There are lots of reasons to go on holiday in Mauritius, but you might not have considered the island’s excellent festivals when dreaming about its sunshine, beaches and food. There’s no better way to get under the skin of a particular destination than by mingling with the locals at a religious event, so consider timing your trip to coincide with one of the following festivals in Mauritius.
Fire Walking (between December and February)
This is a Tamil festival that sees the celebrations culminate in a rather amazing way after ten days of fasting. As well as taking part in the usual temple prayers, devotees endeavour to walk across hot coals as slowly as they can.This can sometimes be an excruciating sight for onlookers, so just imagine the pain the fire walkers themselves experience!
Thankfully,the brave devotees are able to soothe their feet by soaking them in milk afterwards – and if you’re wondering about the significance of the ceremony, the bed of burningcoals is believed to symbolise the sari worn by Draupadi, who features in the Indian epic the Mahabharata. In the tale, Draupadi won the protection of Lord Krishna when a son of King Dhritarashtra attempted to disrobe her by pulling her sari away from her body. Amazingly, the sari just kept unwinding rather than coming right off.
Chinese Spring Festival (January/February)
Reflecting Mauritius’s fantastic cultural diversity, the Chinese Spring Festival – or the Chinese New Year, as you might better know it – is one of the biggest celebrations on the island. The Mauritian version of this celebration is similar to festivals in other parts of the world, in that revellers are treated to extravagant fireworks displays and plenty of sumptuous food to mark the new year.
However,the main highlight of the Spring Festival has to be the Dragon Dance, where performers don a colourful dragon costume and parade it up and down the streets. You’ll have seen images of this from celebrations in China and elsewhere, but the spectacle will still be an impressive one if you get to see it in person.
What better way to greet the arrival of spring (at least in the western hemisphere) than by throwing lots of brightly coloured paint and powder at each other? At least, that’s the way Hindus see it! Holi is a wonderfully upbeat festival, and it’s hard to come away from the proceedings without a big smile on your face(or a purple face or green hair!).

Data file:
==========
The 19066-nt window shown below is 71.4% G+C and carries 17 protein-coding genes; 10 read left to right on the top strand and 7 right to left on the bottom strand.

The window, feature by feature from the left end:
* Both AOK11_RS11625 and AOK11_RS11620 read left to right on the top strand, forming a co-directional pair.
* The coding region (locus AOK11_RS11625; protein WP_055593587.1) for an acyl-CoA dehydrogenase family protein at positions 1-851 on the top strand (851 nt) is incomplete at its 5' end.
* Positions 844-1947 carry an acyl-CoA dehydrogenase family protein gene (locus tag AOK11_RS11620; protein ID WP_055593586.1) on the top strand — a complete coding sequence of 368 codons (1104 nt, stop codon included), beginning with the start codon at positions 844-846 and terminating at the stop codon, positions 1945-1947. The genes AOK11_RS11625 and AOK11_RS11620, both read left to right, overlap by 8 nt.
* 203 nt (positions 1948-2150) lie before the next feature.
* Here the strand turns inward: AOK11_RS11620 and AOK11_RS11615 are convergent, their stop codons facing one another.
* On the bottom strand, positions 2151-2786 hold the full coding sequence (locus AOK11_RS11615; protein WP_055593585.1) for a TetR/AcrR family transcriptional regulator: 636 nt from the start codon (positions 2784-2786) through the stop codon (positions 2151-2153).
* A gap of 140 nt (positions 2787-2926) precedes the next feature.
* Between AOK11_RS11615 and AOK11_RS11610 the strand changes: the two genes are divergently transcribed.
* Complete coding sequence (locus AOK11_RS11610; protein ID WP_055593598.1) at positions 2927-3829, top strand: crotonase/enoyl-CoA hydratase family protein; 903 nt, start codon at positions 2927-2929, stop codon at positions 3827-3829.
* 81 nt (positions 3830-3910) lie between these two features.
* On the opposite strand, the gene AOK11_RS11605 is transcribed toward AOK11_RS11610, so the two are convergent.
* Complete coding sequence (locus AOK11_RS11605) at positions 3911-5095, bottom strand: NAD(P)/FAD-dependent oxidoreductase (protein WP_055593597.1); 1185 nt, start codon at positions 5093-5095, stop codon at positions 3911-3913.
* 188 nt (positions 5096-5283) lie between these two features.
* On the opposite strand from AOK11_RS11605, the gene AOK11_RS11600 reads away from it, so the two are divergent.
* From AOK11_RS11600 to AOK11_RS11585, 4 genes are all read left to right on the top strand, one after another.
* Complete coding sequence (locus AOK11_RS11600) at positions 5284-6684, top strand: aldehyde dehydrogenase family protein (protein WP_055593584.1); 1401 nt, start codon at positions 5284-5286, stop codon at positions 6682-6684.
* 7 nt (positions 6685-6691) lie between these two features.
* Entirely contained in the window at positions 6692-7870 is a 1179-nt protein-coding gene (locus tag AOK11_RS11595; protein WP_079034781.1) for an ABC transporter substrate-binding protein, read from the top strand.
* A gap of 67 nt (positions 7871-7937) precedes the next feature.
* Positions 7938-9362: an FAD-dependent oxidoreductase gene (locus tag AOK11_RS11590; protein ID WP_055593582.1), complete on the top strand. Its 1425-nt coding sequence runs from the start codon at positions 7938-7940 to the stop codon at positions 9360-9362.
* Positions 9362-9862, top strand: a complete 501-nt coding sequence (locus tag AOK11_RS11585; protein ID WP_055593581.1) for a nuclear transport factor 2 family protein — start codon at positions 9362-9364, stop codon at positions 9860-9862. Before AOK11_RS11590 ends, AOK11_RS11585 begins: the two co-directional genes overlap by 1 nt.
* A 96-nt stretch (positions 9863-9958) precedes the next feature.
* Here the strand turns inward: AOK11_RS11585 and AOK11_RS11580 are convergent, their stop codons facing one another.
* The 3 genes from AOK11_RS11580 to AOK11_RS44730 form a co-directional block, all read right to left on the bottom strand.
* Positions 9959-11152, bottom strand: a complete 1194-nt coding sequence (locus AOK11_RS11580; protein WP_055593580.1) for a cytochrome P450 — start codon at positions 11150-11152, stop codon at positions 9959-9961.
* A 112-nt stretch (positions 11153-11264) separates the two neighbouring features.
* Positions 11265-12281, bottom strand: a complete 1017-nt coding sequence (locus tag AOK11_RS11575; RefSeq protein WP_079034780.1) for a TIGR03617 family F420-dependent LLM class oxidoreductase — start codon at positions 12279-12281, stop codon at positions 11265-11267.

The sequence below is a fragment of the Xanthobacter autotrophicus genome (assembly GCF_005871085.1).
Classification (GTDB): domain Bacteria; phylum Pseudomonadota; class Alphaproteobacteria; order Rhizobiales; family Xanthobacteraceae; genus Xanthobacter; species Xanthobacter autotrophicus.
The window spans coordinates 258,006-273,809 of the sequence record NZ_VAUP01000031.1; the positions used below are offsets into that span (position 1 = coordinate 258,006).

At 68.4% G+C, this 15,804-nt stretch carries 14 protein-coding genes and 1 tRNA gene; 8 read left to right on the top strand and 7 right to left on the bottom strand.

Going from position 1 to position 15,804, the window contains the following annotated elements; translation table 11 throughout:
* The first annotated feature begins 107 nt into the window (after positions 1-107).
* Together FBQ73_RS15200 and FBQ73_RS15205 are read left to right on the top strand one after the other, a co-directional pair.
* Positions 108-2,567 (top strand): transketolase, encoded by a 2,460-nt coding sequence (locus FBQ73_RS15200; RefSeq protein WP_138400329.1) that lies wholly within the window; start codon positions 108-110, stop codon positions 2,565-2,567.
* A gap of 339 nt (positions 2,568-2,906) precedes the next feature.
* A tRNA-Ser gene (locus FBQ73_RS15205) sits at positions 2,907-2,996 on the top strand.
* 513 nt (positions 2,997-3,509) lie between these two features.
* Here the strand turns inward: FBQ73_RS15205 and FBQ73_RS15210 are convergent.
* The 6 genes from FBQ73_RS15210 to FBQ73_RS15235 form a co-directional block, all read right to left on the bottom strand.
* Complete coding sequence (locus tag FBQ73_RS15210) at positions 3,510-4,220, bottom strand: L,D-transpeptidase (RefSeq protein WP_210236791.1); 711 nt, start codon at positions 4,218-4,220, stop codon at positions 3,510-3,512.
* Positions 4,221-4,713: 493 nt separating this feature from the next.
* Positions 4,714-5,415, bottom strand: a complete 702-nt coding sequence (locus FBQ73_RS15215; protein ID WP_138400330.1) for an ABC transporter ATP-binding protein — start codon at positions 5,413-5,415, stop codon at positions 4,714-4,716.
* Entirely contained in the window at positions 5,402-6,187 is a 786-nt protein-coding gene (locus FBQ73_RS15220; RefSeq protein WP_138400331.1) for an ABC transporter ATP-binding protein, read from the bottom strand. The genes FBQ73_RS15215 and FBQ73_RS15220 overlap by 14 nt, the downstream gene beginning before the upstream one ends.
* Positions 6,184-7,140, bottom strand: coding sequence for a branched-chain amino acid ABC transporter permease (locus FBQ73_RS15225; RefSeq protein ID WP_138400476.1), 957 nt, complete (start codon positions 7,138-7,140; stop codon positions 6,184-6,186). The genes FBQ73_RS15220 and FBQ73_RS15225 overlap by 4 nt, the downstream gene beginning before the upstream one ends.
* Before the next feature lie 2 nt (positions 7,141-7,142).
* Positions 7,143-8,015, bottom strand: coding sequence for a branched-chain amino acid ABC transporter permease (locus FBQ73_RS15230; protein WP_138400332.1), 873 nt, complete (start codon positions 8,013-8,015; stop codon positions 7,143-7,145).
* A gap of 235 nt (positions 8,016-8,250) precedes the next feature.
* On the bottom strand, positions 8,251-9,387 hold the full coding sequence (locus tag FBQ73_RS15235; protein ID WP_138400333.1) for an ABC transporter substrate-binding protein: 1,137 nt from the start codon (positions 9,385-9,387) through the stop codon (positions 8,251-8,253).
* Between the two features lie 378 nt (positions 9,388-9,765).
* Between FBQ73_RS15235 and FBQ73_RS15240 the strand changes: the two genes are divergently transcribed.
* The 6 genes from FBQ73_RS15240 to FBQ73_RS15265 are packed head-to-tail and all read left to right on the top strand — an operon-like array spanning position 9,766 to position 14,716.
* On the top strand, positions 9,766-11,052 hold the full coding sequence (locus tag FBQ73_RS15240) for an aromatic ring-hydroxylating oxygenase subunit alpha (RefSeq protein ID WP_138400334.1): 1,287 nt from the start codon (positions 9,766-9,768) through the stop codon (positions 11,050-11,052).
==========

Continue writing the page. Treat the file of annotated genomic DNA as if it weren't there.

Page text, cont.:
Keep an eye out for the massive bonfires that are lit at this time of year. They are normally used to toast goodies like coconuts and popcorn, and sweets are handed out like, well, sweets.
National Day (March 12th)
It’s well worth heading to Mauritius at this point in March to get a true taste of the island’s culture on its most important national holiday. The locals mark the anniversary of Mauritius’s independence on March 12th each year with a host of parades, shows and feasts.
The great thing about the country’s National Day is the fact it is celebrated right across the island, so you’ll definitely be able to see the festivities wherever you stay.
As Mauritius has a sizeable Hindu population, it’s perhaps unsurprising that Diwali sees the locals pull out all the stops to create an unforgettable celebration. The festival of lights comes after nine days of prayer and dancing, known as Navratri, and sees worshippers light lots of lamps and candles to mark Rama’s victory over the demon god Ravana as told in the epic the Ramayana.
This is the perfect time to sample traditional Indian sweets, as they’re given to friends and family as the locals go visiting at the start of the Hindu new year- which usually falls a day or two after Diwali itself. Be warned, though – these sweets can be extremely sugary and aren’t to everyone’s taste!
Joe is a huge fan of all the Indian Ocean islands including the Maldives,Mauritius, the Seychelles and Bali. He’s keen to educate people that there’s more going on here than just beaches and cocktails.